Unified Rules and Intrinsic Secrets

Apple on Tree

I am fascinated by the parallel between the player's experience and the scientific process. By playing with a system we get a feel for the rules that govern it. We build up this data on what is possible in this system, and our brains look for patterns in that data to summarize it. By throwing balls, dropping apples, and looking at the moon for a while, humankind was able to formulate the theory of gravity. Formulating a mathematical theory is just another step in a process of finding patterns.

In the above except from the No Ordinary Genius documentary Richard Feynman talks about how research in physics is similar to watching some gods play a chess game without knowing the rules and only being able to see parts of the board. You may learn from careful observation about how the bishop doesn’t change color, or how it may only move along a diagonal. Or you may witness castling and you didn’t expect it.

In old games a lot of gameplay elements where left to be discovered by playing, and not explained verbally using tutorial text. And nowadays there is a resurgence of games that do this, the most extreme example that comes to mind being Starseed Pilgrim which gives almost no hints about many of its mechanics.

Feynman talks about how sometimes in physics there are these unifications and the theories become simpler. They can seem more complicated (possibly because they explain more) but they are actually simpler. Then he says that it doesn’t happen in Chess and that the rules seem to get more complicated. I think this is not true for all rules.

If you only ever saw a queen moving diagonally and suddenly it moved a square horizontally to the left, and maybe later on you saw it moving three squares horizontally to the right, you may think that queens move diagonally, except horizontally three square to the right, and one square to the left, but over time you might realize that they can move any number of squares horizontally and everything becomes simpler again.

However, I assume Feynman is referring to rules like castling or promotion of a pawn to a queen that feel like rules added on top of the previous rules, and can never be unified. Aesthetically these types of rules often feel less beautiful to me. I consider a game that can be "unified" a sign of a beautiful game. It is beautiful from a pure game-design aesthetic sense but in addition the moments when the brain connects these distinct elements into a single whole are magical.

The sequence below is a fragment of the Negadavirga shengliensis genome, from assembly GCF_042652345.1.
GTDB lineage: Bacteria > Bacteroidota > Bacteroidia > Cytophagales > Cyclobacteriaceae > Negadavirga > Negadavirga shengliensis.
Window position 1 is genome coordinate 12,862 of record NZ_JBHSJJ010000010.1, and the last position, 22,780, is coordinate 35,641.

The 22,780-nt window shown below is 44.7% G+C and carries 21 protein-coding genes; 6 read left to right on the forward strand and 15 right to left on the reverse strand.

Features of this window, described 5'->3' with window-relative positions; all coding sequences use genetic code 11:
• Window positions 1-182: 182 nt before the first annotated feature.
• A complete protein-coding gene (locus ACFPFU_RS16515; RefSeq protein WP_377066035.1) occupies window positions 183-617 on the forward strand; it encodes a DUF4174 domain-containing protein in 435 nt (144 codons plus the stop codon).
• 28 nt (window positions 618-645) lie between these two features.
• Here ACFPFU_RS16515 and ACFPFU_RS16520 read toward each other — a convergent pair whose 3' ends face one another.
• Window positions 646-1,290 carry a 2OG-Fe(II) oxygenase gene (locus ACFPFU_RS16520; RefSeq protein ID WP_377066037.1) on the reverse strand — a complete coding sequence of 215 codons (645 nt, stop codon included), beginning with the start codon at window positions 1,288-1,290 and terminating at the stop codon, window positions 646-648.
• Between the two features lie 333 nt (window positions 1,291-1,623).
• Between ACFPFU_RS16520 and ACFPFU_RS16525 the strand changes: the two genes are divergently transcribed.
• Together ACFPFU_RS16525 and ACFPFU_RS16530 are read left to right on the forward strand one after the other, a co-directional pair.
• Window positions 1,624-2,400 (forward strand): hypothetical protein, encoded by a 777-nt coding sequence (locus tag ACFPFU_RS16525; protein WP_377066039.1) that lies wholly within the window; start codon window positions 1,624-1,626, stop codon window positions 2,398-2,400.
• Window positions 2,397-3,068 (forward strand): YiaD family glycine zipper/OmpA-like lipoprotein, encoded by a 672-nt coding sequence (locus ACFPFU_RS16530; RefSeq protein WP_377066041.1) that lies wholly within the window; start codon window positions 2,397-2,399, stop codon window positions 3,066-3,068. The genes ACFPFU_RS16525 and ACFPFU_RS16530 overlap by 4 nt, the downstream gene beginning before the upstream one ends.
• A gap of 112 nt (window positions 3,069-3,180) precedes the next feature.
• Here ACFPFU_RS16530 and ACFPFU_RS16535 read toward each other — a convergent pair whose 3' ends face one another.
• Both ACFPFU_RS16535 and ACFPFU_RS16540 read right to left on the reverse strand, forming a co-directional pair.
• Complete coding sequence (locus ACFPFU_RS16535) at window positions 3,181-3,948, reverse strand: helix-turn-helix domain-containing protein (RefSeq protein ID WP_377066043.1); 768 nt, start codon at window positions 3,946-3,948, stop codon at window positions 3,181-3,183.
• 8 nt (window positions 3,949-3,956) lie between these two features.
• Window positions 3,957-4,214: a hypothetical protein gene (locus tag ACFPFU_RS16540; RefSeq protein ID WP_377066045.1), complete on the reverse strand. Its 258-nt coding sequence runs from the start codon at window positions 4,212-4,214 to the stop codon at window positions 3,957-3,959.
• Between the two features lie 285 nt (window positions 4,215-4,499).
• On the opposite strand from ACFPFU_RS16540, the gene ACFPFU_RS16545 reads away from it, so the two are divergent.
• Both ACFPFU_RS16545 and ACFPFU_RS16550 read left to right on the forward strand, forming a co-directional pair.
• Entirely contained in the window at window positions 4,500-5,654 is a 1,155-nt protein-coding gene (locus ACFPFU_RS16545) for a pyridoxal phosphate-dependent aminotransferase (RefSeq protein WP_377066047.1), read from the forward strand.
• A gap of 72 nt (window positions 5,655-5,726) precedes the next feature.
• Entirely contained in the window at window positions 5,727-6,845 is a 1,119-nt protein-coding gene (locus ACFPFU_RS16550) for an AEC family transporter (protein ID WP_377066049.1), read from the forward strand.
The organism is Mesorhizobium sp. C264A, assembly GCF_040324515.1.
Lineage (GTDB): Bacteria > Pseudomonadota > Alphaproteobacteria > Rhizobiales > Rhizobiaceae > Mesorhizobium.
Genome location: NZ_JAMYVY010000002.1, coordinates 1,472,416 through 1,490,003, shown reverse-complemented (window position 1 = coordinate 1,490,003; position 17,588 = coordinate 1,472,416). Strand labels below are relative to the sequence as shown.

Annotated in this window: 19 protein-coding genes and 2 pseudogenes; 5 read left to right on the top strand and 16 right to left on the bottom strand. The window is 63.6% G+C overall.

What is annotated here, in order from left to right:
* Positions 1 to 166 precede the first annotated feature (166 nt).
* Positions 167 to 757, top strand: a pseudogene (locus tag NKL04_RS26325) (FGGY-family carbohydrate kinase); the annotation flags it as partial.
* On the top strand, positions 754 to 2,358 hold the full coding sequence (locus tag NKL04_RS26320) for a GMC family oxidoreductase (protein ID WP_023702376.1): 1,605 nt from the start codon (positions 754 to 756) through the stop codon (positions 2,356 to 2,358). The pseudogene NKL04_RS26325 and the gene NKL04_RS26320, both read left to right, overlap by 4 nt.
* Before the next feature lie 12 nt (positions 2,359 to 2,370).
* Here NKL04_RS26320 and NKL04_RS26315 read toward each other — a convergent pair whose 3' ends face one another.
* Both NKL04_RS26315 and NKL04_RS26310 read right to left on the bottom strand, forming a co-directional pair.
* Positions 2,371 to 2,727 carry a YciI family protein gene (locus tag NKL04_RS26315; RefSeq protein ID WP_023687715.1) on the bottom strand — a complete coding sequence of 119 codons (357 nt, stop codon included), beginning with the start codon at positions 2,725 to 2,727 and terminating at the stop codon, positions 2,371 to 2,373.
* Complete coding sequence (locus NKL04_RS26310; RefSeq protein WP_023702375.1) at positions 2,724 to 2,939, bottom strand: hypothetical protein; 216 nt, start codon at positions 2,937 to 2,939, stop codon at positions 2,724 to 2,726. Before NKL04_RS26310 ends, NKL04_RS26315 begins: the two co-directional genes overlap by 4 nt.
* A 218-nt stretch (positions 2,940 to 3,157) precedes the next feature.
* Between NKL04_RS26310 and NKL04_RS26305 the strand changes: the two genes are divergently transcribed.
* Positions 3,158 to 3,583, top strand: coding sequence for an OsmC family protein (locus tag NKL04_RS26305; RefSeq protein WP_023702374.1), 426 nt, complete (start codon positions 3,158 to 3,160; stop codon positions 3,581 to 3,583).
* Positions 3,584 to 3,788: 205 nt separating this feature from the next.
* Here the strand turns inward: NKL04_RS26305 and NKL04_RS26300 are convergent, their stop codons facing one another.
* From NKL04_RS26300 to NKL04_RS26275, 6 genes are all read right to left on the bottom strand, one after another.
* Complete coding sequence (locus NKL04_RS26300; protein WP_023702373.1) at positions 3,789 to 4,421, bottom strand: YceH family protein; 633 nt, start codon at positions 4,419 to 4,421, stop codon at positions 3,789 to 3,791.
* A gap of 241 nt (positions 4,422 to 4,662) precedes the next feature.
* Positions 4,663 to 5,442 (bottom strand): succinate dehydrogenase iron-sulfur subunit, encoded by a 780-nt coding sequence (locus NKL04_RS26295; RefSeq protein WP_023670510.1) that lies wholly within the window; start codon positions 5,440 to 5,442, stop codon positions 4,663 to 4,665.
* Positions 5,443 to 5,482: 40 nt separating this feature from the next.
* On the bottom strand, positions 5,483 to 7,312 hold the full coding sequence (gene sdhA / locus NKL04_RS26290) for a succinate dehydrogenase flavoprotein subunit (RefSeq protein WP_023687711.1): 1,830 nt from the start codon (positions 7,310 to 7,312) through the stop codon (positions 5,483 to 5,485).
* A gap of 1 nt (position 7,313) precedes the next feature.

Tower

Miegakure brings these concepts from science and games together very tightly because it is as much a game as it is a realization of a mathematical concept. Miegakure is built such that it is simple at first but if you look deeper you can build a better model of what is happening. For example you can play almost the entire game just using the large cubes (actually Tesseracts), but you may gradually learn that your position within each cube does matter. And so your model might expand from thinking you see these thick slices of objects, to knowing you see along an infinitely thin slice and that suddenly explains why things change based on your position (etc...) and your model becomes simpler again.

And there is a beautiful example involving certain blocks being longer along the fourth dimension but because of spoilers I can’t really talk about it in details. But basically, players can build a working ruleset of what is happening, and that allows them to solve puzzles, but that ruleset is very simple. Even people that understand the math well seem to sometimes still use the approximate ruleset because it works so well. I know I do. I love the idea that you could explain the simple rules to someone and they would be able to play, or you could make a game that would be just about these rules, but they are in fact part of a larger, more mysterious whole.

Bombing a wall in Zelda

I am reminded of the gameplay layering that happens in good Zelda games: a crack on the wall might not mean much to the player at first, but once the bombs are acquired the whole game world is seen from a new light. In Miegakure the secrets are more intrinsic, and when someone comes to truly understand the unifying rule it is a beautiful thing to see.

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7 Responses to “Unified Rules and Intrinsic Secrets”

  1. Bret says:

    People looked at the moon for a verrrrrrry long time before anyone applied the concept of gravity to it. :)

    I agree with the value of playing around and noticing patterns, but I think there's something more subtle going on than just "mess around -> notice patterns -> mathematical theory". Galileo saw patterns that no one else saw because he was messing around in a very systematic way, abstracting patterns into hypotheses and then actively trying to expand the scope of these hypotheses by testing them in different situations.